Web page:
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Seatruck Ferries Celebrate 10 Years of Operation in Dublin Port

23rd November 2017

#ferrynews - Freight ferry operator on the Irish Sea, Seatruck Ferries celebrate 10 years of service using Dublin Port from where the shipping company's traffic volumes have grown exponentially.

From small beginnings in October 2007, Seatruck had a single ship service using freight ferry ‘Celtic Star’. The ro-ro ship had previously ran for another operator Celtic Link Ferries on the Irish Sea. This operator no longer remains in business.

In that first year, Seatruck transported just over 3,000 units of freight from Dublin. Roll on a decade later and compare that figure to just under 21,000 units in October 2017, representing growth of well over 500%. According to IRN Freightstat, the operator are now one of the largest freight movers in the capital port.

In the busy midweek period Seatruck operate 4 daily services to Liverpool and a daily service to Heysham. Seatruck also operate on the Warrenpoint - Heysham route which commenced in 1996.

With driver shortages continuing Seatruck are expecting an ongoing switch to unaccompanied trailer movements which they specialise in with their purpose built freight only ferries.

CEO of Seatruck Alistair Eagles comments; “10 years on from the commencement of our services into Dublin port we are very much focusing on the next steps to ensure that we can continue to help our customers save money and use their equipment and drivers more efficiently. Seatruck is fully committed to our freight only model and we are planning for a continued industry switch away from the driver accompanied, short sea mode.

Our Dublin services are an extremely important part of our route network and I on behalf of everyone at Seatruck would like to personally thank all of our customers for their support”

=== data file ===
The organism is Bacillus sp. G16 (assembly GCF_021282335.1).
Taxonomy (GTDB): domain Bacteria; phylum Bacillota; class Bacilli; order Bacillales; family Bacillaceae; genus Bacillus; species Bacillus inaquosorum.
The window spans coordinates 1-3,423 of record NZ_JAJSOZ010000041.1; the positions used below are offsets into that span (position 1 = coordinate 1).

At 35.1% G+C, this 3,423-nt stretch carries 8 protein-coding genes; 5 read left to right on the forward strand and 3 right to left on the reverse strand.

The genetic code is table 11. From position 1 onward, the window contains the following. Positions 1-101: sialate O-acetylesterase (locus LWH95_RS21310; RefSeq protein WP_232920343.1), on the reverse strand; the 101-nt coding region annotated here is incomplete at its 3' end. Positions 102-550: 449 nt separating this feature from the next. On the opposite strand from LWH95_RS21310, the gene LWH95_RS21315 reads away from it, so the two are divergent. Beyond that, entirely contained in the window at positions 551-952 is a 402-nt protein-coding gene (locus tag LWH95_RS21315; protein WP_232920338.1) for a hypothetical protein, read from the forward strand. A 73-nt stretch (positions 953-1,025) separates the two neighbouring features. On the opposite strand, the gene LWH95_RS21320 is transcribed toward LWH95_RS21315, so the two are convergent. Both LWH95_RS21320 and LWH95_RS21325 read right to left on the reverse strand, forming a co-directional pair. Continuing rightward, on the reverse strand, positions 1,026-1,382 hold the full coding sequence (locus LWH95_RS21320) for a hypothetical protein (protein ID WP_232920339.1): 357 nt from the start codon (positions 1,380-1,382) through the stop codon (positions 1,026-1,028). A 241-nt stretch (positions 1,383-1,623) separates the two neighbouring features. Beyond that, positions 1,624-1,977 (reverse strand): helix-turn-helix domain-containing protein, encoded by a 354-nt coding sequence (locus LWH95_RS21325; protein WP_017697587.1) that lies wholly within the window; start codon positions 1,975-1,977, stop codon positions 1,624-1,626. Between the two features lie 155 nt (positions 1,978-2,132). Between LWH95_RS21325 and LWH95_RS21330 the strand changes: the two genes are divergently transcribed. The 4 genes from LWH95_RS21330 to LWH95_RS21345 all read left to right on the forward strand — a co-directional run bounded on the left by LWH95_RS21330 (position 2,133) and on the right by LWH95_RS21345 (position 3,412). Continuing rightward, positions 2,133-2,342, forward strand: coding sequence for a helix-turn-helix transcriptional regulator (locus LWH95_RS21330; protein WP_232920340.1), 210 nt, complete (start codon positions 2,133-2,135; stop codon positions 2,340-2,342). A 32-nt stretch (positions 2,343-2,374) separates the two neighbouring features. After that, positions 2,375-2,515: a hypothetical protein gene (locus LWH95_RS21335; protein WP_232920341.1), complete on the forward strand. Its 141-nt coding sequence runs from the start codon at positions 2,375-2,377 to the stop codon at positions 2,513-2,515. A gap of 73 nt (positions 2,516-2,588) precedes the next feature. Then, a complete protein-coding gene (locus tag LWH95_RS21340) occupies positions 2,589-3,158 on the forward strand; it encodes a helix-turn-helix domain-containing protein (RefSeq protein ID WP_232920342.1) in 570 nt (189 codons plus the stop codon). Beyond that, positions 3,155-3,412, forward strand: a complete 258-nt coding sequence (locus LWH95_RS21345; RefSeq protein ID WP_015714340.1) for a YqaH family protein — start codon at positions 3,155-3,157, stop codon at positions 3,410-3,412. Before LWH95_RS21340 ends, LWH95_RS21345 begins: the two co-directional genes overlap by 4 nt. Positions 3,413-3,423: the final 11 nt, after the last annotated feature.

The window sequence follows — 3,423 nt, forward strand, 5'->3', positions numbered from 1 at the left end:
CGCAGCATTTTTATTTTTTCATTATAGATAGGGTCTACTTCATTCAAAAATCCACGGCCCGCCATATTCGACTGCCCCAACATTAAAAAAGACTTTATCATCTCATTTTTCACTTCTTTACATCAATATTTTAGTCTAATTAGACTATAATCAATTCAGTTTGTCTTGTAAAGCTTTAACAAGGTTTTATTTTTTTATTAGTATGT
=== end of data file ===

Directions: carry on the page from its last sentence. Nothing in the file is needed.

In December, a new loading ramp will be installed in the Port of Heysham which will further enhance the operator's Irish Sea services from the UK Port, which is now directly linked to the motorway network via the new £130m M6 Link.

Seatruck are working closely with the relevant authorities in Northern Ireland on the Newry Southern Relief Road. The project will link Warrenpoint Harbour directly to the Belfast - Dublin motorway.

 

Published in Ferry
Jehan Ashmore

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Jehan Ashmore

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Jehan Ashmore is a marine correspondent, researcher and photographer, specialising in Irish ports, shipping and the ferry sector serving the UK and directly to mainland Europe. Jehan also occasionally writes a column, 'Maritime' Dalkey for the (Dalkey Community Council Newsletter) in addition to contributing to UK marine periodicals. 

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Ferry & Car Ferry News The ferry industry on the Irish Sea, is just like any other sector of the shipping industry, in that it is made up of a myriad of ship operators, owners, managers, charterers all contributing to providing a network of routes carried out by a variety of ships designed for different albeit similar purposes.